A possible explanation would be that they had so far not been affected by the war and were therefore full of fight, contrary to demoralized combat units who had already been torn apart by German tank and air attacks. But you're right, the connection also baffled me, as did other statements in the article. Maybe such apparent inconsistencies can be blamed on the Ruchniewicz couple's insufficient mastery of the German language, in which the article seems to have been written by them. In the first footnote warm thanks are expressed to a lady by from Bielefeld by the name of Stefani Sonntag for her "linguistic revision" ("sprachliche Überarbeitung") of the article.

witness wrote:Second

This happened at three sites: the already mentioned Katyn, Miednoye near Tver and Piatichatki near Kharkov.

I ve never heard anything about Miednoye and Piatichatki NKVD shootings of Poles near Tver and Kharkov .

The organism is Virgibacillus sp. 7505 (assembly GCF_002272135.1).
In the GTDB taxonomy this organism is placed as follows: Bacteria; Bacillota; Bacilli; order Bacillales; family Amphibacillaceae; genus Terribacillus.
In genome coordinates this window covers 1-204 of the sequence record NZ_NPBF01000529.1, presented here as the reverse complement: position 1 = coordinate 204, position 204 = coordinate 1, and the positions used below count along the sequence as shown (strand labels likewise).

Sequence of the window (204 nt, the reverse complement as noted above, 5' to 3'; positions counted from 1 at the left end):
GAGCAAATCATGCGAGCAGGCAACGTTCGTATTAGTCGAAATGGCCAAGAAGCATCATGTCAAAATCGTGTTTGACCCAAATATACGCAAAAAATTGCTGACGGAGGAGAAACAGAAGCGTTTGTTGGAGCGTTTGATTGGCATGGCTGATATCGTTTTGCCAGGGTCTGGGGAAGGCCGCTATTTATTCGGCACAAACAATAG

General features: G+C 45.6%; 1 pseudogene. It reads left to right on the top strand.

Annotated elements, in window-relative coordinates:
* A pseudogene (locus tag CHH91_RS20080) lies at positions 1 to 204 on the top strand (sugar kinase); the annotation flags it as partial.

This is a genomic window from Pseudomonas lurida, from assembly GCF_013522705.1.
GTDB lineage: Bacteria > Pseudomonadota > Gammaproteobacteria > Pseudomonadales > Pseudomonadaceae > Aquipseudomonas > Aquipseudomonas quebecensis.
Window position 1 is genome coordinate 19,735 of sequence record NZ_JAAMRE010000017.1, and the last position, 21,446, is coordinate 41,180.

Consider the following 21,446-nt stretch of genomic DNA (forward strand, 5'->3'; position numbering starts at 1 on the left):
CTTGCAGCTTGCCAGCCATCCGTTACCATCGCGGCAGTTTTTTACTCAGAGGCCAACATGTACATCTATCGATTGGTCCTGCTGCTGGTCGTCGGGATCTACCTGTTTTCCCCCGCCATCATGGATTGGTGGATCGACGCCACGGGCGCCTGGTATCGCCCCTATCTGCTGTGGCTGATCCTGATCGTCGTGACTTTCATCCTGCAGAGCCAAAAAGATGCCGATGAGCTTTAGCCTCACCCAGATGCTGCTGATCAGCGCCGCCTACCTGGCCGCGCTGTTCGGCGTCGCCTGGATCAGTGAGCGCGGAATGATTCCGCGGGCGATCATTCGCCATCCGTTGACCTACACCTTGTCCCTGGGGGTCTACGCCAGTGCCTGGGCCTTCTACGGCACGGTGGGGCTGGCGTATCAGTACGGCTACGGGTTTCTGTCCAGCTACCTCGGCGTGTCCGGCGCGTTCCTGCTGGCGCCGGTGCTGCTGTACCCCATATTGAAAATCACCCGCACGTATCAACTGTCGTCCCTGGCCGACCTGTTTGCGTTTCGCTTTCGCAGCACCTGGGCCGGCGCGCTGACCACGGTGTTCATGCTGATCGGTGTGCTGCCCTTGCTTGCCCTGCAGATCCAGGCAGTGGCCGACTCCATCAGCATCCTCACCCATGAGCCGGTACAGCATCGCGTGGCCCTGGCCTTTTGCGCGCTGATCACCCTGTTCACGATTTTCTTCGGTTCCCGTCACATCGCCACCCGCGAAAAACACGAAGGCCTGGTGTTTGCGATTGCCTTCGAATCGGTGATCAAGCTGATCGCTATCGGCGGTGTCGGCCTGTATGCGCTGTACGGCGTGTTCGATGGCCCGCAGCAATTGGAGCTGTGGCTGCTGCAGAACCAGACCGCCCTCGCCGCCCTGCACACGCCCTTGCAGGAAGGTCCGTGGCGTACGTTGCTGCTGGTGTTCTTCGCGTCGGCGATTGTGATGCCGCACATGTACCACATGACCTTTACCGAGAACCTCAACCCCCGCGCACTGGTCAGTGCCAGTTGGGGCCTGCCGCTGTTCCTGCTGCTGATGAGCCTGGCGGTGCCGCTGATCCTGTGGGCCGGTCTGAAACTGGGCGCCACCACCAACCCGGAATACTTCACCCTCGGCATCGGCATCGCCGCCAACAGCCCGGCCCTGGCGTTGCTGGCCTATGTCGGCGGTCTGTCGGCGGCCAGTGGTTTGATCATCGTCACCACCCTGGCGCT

Is any other information about these atrocities available ?


Of course there is. Just wait for the next parts of my translation. :D

All the best,

Roberto

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Post by Kokampf » 13 Mar 2003 13:41

witness wrote:I ve never heard anything about Miednoye and Piatichatki NKVD shootings of Poles near Tver and Kharkov .
Is any other information about these atrocities available ?


Try http://www.mswia.gov.pl/mednoe.html. This covers all the locations used for shooting and disposal of Poles in this wave of killings, and even includes scanned correspondence between Beria and Stalin.

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Post by witness » 13 Mar 2003 15:12